The core of female exploits originated from “female ghetto fighters”: underground operatives who emerged from Jewish youth group movements and worked in the ghettos.  These young women were combatants, editors of underground bulletins, and social activists.  The role that stands out is the contribution women made as “couriers,” disguised as non-Jews who traveled between locked ghettos and towns all across Poland smuggling people, cash, documents, information, and weapons, many of which they obtained themselves.  In addition, women fled into the forests and enlisted in partisan units, carrying out sabotage and intelligence missions.

Batalion has the uncanny ability to tell the personal stories of her protagonists uncovering their emotions, strengths, and private thoughts.  She presents the horrors of ghetto and camp life that the Nazis perpetrated very clearly.  She traces European anti-Semitism dating to the 19th century that culminated in Nazi atrocities.  German malice and sadism are on full display as they carried out Hitler’s Final Solution which made Renia and her compatriots sick and haunted from what they witnessed. For Jews anything they did or said at any moment could result in execution of themselves and their families.  Jews faced a dilemma even if they escaped the ghetto as their families would be eliminated in retaliation.  The options women faced were limited; stay and try to protect the community, run, fight, or flight.

Judy Batalion
(Judy Batalion)

Batalion accurately and poignantly describes life in the Warsaw, Bedzin, and Vilna Ghettos.  She examines people’s fears and coping strategies that were developed in order to survive from soup kitchens, autobiographical writings and meetings to share experiences, including medical care and cultural activities.  Batalion presents a vivid portrait of the role women played in the preparation for the Warsaw Ghetto uprising.  She delves into the acquisition of weapons, explosives, and other necessities including the training that women had undergone.  The end result was a disaster from a military point of view, but it provided Jews with self-respect as they achieved revenge against the Germans as they killed over 300 Nazi soldiers suffering over 13,000 deaths of their own.  Renia and others escaped to continue their goal of revenge against the Germans.

The resistance organizations that women were a part of were not uniform in their beliefs and strategies.  Batalion explains their differences from the left wing Zionist groups to the more religious Akiva organization.  The key for these groups was that they were led by individuals mostly in their late teens and late twenties who were committed to seeking vengeance against  the Nazis.   Batalion’s presentation allows the reader to get to know Renia who by 1944 was only 19 years old and her compatriots on a personal level in addition to their exploits on the battlefield.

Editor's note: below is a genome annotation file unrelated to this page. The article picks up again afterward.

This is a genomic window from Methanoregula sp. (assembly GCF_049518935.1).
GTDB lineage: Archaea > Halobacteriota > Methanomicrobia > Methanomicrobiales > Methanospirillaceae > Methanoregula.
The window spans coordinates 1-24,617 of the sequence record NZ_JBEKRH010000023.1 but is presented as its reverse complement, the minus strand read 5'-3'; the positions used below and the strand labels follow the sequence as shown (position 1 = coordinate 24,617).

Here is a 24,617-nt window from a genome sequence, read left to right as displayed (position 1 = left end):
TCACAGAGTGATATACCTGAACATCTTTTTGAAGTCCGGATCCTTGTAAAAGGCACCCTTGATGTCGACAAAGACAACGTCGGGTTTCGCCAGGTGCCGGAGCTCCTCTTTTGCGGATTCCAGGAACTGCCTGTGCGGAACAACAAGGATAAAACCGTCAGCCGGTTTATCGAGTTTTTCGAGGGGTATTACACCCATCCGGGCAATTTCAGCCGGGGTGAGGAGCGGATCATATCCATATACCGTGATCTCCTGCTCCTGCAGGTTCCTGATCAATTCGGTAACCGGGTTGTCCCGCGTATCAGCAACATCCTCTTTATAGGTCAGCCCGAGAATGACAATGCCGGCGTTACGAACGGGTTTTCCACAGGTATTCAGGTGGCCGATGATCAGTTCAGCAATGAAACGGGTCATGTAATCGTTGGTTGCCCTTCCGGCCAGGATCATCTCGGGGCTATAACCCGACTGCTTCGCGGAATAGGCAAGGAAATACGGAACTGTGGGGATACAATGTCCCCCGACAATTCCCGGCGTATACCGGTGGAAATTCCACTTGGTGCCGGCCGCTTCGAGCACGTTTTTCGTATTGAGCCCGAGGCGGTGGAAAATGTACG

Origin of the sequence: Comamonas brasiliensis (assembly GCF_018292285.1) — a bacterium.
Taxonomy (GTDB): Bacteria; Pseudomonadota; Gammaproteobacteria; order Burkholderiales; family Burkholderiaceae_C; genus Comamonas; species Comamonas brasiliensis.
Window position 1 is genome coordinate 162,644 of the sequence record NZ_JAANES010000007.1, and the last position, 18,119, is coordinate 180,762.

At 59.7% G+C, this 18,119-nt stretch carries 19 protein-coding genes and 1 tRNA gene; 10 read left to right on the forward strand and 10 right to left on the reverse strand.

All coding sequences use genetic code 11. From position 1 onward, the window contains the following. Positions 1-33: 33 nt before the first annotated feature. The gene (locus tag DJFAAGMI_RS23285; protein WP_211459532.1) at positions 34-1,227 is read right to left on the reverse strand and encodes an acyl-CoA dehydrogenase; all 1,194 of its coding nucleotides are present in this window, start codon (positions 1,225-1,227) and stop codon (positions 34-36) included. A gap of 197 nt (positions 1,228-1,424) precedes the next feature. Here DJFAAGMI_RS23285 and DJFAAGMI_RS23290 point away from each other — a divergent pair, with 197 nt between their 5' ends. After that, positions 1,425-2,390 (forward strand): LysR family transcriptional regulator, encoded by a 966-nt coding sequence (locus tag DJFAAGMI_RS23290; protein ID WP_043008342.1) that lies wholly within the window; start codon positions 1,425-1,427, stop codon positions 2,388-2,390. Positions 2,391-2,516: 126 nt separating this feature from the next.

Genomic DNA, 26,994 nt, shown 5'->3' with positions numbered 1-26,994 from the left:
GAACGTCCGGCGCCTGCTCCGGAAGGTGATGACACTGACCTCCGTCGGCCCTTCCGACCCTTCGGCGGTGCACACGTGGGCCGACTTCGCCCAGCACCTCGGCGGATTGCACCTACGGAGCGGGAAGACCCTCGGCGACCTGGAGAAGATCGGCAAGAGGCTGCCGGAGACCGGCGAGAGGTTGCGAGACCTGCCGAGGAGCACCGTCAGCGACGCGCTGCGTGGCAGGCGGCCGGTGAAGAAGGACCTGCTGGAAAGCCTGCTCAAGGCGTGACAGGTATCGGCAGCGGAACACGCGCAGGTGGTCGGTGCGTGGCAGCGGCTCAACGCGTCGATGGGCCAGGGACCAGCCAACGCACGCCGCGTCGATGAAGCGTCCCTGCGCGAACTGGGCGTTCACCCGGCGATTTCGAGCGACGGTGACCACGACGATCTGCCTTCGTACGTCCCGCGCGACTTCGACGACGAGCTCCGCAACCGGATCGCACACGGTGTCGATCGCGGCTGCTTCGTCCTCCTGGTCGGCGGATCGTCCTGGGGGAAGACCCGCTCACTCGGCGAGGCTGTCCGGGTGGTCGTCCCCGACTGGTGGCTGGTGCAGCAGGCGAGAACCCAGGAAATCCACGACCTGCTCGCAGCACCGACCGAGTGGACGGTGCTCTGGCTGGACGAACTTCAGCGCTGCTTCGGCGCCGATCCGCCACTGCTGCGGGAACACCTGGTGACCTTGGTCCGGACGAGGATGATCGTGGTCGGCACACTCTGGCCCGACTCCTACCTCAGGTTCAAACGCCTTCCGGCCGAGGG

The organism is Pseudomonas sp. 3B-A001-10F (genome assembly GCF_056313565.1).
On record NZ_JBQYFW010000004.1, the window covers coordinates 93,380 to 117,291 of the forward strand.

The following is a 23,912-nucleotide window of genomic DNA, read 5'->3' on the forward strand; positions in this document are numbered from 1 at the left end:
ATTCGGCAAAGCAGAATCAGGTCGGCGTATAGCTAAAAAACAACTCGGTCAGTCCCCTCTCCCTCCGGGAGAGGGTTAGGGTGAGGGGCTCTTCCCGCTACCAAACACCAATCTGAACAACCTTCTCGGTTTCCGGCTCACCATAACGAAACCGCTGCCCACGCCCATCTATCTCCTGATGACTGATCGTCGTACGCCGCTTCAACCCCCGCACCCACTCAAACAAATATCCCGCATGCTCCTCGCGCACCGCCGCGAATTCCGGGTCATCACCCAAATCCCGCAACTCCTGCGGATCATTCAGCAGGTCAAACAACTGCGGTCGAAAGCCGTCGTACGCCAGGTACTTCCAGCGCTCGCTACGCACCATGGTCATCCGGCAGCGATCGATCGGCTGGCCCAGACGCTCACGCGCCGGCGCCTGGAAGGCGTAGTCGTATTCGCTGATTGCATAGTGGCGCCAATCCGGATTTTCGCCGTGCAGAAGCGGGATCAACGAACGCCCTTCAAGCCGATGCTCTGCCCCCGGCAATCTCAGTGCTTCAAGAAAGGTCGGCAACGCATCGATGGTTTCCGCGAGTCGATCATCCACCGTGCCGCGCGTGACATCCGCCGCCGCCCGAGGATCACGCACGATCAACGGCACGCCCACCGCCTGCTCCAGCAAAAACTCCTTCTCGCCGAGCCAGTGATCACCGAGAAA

Perhaps Batalion’s most powerful chapter, “The Courier Girls” offers a description that humanizes the women in a world of atrocities and genocide.  Her details of their preparation and missions are eye opening and for them life affirming.  Another important chapter, “Freedom in the Forests – Partisans” is well thought out as life in the forest was extremely difficult but the partisans accomplished a great deal.  They set up a village of underground huts which included printing and weapons capabilities, medical attention, a communication network, the accumulation of clothing and food, in addition to the work of the couriers.

Forged papers of Zivia Lubetkin. (Courtesy Agnes Grunwald-Spier)
(Zivia Lubetkin)

At times reading Batalion’s account is literary torture as she describes the use of sex as a means of exchange for survival, torture, rape and other perversions fostered by the Nazis.  This material is difficult to digest unless you realize the perpetrators were a version of animals.  How Renia and others did not lose their minds is beyond my comprehension.